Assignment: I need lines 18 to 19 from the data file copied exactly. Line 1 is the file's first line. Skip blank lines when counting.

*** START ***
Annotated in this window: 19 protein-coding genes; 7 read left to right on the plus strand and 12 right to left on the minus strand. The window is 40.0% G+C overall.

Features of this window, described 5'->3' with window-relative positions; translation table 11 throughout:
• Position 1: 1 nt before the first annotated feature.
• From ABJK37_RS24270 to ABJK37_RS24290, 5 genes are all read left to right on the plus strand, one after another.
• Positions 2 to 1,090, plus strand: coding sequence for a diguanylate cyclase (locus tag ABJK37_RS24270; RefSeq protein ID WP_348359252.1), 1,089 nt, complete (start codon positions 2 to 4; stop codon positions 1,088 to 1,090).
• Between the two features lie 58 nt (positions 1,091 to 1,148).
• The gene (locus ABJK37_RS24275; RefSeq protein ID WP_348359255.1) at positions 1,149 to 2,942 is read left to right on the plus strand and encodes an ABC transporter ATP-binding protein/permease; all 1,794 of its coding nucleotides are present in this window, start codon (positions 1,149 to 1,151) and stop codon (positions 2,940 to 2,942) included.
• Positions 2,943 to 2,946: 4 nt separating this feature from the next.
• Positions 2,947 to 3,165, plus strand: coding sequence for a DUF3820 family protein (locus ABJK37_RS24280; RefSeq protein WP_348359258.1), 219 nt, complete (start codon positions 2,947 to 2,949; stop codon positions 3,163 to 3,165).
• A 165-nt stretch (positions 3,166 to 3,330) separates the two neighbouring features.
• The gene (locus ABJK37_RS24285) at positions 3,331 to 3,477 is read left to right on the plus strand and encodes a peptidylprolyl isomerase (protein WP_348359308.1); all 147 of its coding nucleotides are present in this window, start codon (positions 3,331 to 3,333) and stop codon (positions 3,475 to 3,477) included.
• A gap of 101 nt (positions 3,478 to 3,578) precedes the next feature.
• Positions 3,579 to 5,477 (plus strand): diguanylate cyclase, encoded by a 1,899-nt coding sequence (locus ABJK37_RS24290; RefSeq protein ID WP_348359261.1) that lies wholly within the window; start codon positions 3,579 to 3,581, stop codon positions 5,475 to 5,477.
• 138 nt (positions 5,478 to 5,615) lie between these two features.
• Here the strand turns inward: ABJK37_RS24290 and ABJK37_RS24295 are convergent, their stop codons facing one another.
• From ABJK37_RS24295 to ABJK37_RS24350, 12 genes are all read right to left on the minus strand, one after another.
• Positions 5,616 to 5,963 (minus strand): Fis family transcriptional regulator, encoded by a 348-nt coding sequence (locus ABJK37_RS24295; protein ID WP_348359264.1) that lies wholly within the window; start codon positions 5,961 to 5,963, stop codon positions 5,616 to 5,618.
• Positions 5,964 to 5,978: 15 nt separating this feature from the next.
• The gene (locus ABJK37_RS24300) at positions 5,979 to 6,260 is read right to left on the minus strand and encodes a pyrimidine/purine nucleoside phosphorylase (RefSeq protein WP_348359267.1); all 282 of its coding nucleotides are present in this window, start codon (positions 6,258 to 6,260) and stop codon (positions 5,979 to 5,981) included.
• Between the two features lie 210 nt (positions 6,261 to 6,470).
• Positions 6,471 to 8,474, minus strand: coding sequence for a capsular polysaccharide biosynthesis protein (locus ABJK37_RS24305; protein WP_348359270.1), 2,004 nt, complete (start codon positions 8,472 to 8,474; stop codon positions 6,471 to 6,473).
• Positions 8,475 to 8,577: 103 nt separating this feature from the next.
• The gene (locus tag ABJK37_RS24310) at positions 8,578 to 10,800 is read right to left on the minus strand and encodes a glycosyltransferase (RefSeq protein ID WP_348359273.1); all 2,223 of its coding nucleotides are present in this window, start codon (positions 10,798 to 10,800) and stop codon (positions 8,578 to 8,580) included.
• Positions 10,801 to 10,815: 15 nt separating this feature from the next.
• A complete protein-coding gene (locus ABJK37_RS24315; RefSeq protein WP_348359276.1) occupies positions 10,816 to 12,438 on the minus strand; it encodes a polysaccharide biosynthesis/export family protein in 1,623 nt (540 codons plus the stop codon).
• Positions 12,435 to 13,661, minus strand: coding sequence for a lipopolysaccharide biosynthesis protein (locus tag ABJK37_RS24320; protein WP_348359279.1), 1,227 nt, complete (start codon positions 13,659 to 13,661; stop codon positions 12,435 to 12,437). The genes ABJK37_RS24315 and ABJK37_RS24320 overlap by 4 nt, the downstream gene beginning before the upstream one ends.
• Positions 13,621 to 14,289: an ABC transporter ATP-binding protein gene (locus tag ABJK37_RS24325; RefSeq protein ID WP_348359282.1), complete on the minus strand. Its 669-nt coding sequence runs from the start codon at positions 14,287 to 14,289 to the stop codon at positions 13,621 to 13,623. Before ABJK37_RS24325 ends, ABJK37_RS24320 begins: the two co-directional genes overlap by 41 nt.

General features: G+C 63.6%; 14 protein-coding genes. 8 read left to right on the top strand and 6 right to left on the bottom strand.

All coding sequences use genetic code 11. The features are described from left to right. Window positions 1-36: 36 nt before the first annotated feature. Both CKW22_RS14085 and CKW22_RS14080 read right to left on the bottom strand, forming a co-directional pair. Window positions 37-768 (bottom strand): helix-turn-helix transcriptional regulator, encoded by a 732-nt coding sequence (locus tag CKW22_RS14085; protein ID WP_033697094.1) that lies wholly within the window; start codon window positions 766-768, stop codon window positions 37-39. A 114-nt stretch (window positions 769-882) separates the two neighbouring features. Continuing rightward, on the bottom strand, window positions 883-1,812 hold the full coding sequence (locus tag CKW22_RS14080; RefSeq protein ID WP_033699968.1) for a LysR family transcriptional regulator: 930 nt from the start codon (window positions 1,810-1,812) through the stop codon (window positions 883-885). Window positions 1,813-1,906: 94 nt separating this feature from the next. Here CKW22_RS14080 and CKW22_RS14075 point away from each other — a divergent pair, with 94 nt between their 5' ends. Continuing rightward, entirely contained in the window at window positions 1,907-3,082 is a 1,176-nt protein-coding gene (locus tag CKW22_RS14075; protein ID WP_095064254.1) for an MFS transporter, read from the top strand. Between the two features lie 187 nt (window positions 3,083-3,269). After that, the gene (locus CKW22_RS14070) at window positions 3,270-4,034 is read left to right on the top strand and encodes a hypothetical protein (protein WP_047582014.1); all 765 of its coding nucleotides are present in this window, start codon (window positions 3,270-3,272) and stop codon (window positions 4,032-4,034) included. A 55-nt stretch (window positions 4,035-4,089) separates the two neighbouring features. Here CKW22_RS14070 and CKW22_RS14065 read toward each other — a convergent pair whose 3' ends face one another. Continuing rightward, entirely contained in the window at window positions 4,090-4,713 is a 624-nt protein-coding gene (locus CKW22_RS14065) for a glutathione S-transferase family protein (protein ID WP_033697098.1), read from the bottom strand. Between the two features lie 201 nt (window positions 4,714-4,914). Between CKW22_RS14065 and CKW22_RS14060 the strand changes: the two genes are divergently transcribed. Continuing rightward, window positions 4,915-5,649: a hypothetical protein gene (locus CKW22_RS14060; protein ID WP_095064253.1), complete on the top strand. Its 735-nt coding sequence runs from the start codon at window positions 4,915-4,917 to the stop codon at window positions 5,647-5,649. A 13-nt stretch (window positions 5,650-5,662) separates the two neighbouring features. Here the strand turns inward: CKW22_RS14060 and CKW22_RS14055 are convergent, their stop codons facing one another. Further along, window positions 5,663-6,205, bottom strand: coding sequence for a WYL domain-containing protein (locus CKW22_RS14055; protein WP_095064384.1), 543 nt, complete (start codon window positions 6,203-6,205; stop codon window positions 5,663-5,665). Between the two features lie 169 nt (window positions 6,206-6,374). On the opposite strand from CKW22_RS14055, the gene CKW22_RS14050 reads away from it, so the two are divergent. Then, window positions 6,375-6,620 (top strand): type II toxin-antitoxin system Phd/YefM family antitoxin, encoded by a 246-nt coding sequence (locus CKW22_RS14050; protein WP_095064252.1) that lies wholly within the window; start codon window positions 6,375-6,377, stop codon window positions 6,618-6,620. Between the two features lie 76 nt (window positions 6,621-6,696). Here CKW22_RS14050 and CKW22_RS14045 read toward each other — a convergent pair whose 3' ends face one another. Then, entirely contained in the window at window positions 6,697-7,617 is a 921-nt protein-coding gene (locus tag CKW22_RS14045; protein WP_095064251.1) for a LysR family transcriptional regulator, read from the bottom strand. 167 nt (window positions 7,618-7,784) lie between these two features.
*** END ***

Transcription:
• Positions 5,964 to 5,978: 15 nt separating this feature from the next.
• The gene (locus ABJK37_RS24300) at positions 5,979 to 6,260 is read right to left on the minus strand and encodes a pyrimidine/purine nucleoside phosphorylase (RefSeq protein WP_348359267.1); all 282 of its coding nucleotides are present in this window, start codon (positions 6,258 to 6,260) and stop codon (positions 5,979 to 5,981) included.